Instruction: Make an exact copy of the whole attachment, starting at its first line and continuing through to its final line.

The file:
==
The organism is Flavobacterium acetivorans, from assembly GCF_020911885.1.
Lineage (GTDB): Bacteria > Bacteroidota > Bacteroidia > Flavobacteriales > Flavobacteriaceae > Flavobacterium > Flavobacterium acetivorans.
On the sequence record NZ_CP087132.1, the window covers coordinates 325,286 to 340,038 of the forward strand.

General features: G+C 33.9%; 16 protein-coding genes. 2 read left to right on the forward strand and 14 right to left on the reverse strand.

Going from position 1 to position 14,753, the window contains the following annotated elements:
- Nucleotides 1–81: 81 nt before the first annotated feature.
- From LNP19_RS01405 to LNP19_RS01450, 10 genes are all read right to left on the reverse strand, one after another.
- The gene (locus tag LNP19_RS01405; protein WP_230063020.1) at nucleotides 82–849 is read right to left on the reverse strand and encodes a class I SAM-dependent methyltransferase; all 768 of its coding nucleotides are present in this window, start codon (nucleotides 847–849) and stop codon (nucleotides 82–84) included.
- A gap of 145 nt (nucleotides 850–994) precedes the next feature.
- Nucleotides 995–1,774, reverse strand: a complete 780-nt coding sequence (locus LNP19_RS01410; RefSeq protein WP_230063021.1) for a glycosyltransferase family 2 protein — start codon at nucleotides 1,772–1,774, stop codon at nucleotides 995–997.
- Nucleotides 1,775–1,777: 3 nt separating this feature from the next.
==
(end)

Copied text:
The organism is Flavobacterium acetivorans, from assembly GCF_020911885.1.
Lineage (GTDB): Bacteria > Bacteroidota > Bacteroidia > Flavobacteriales > Flavobacteriaceae > Flavobacterium > Flavobacterium acetivorans.
On the sequence record NZ_CP087132.1, the window covers coordinates 325,286 to 340,038 of the forward strand.

General features: G+C 33.9%; 16 protein-coding genes. 2 read left to right on the forward strand and 14 right to left on the reverse strand.

Going from position 1 to position 14,753, the window contains the following annotated elements:
- Nucleotides 1–81: 81 nt before the first annotated feature.
- From LNP19_RS01405 to LNP19_RS01450, 10 genes are all read right to left on the reverse strand, one after another.
- The gene (locus tag LNP19_RS01405; protein WP_230063020.1) at nucleotides 82–849 is read right to left on the reverse strand and encodes a class I SAM-dependent methyltransferase; all 768 of its coding nucleotides are present in this window, start codon (nucleotides 847–849) and stop codon (nucleotides 82–84) included.
- A gap of 145 nt (nucleotides 850–994) precedes the next feature.
- Nucleotides 995–1,774, reverse strand: a complete 780-nt coding sequence (locus LNP19_RS01410; RefSeq protein WP_230063021.1) for a glycosyltransferase family 2 protein — start codon at nucleotides 1,772–1,774, stop codon at nucleotides 995–997.
- Nucleotides 1,775–1,777: 3 nt separating this feature from the next.